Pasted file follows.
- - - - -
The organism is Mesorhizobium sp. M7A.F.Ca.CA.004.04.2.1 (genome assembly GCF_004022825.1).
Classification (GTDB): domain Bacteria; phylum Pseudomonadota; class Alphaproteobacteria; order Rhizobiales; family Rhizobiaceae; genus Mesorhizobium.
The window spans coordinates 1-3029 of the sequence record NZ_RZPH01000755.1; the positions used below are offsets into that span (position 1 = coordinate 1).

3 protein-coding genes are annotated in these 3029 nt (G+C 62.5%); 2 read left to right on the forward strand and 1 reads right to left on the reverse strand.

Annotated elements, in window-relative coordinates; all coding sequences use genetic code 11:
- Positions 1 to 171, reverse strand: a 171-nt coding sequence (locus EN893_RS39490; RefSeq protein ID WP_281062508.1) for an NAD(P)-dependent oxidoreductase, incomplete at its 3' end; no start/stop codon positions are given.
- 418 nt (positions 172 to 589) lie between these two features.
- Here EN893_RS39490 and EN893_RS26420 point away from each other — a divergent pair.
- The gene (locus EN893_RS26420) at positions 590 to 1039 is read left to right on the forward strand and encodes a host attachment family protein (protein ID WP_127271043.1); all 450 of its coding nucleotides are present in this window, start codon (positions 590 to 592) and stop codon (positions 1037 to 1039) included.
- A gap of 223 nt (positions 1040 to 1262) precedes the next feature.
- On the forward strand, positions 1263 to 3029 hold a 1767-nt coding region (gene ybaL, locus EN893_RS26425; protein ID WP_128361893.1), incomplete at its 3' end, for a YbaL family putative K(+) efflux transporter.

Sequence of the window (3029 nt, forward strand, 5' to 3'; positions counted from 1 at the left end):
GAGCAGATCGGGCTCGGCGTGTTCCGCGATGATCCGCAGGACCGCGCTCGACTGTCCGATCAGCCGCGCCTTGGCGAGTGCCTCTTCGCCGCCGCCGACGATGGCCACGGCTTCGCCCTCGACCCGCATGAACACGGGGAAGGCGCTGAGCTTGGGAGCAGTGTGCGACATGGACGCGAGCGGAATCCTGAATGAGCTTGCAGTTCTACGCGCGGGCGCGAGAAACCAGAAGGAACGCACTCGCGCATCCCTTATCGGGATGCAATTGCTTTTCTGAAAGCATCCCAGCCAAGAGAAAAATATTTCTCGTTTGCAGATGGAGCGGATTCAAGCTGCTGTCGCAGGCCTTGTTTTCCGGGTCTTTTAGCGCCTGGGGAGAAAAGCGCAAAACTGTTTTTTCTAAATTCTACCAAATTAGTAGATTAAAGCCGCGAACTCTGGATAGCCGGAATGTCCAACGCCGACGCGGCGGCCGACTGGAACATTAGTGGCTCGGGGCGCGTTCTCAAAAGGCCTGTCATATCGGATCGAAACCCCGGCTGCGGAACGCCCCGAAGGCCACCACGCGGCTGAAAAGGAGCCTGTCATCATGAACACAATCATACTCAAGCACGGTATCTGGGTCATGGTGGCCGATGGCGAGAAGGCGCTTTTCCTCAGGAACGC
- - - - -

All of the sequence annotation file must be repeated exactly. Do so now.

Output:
The organism is Mesorhizobium sp. M7A.F.Ca.CA.004.04.2.1 (genome assembly GCF_004022825.1).
Classification (GTDB): domain Bacteria; phylum Pseudomonadota; class Alphaproteobacteria; order Rhizobiales; family Rhizobiaceae; genus Mesorhizobium.
The window spans coordinates 1-3029 of the sequence record NZ_RZPH01000755.1; the positions used below are offsets into that span (position 1 = coordinate 1).

3 protein-coding genes are annotated in these 3029 nt (G+C 62.5%); 2 read left to right on the forward strand and 1 reads right to left on the reverse strand.

Annotated elements, in window-relative coordinates; all coding sequences use genetic code 11:
- Positions 1 to 171, reverse strand: a 171-nt coding sequence (locus EN893_RS39490; RefSeq protein ID WP_281062508.1) for an NAD(P)-dependent oxidoreductase, incomplete at its 3' end; no start/stop codon positions are given.
- 418 nt (positions 172 to 589) lie between these two features.
- Here EN893_RS39490 and EN893_RS26420 point away from each other — a divergent pair.
- The gene (locus EN893_RS26420) at positions 590 to 1039 is read left to right on the forward strand and encodes a host attachment family protein (protein ID WP_127271043.1); all 450 of its coding nucleotides are present in this window, start codon (positions 590 to 592) and stop codon (positions 1037 to 1039) included.
- A gap of 223 nt (positions 1040 to 1262) precedes the next feature.
- On the forward strand, positions 1263 to 3029 hold a 1767-nt coding region (gene ybaL, locus EN893_RS26425; protein ID WP_128361893.1), incomplete at its 3' end, for a YbaL family putative K(+) efflux transporter.

Sequence of the window (3029 nt, forward strand, 5' to 3'; positions counted from 1 at the left end):
GAGCAGATCGGGCTCGGCGTGTTCCGCGATGATCCGCAGGACCGCGCTCGACTGTCCGATCAGCCGCGCCTTGGCGAGTGCCTCTTCGCCGCCGCCGACGATGGCCACGGCTTCGCCCTCGACCCGCATGAACACGGGGAAGGCGCTGAGCTTGGGAGCAGTGTGCGACATGGACGCGAGCGGAATCCTGAATGAGCTTGCAGTTCTACGCGCGGGCGCGAGAAACCAGAAGGAACGCACTCGCGCATCCCTTATCGGGATGCAATTGCTTTTCTGAAAGCATCCCAGCCAAGAGAAAAATATTTCTCGTTTGCAGATGGAGCGGATTCAAGCTGCTGTCGCAGGCCTTGTTTTCCGGGTCTTTTAGCGCCTGGGGAGAAAAGCGCAAAACTGTTTTTTCTAAATTCTACCAAATTAGTAGATTAAAGCCGCGAACTCTGGATAGCCGGAATGTCCAACGCCGACGCGGCGGCCGACTGGAACATTAGTGGCTCGGGGCGCGTTCTCAAAAGGCCTGTCATATCGGATCGAAACCCCGGCTGCGGAACGCCCCGAAGGCCACCACGCGGCTGAAAAGGAGCCTGTCATCATGAACACAATCATACTCAAGCACGGTATCTGGGTCATGGTGGCCGATGGCGAGAAGGCGCTTTTCCTCAGGAACGC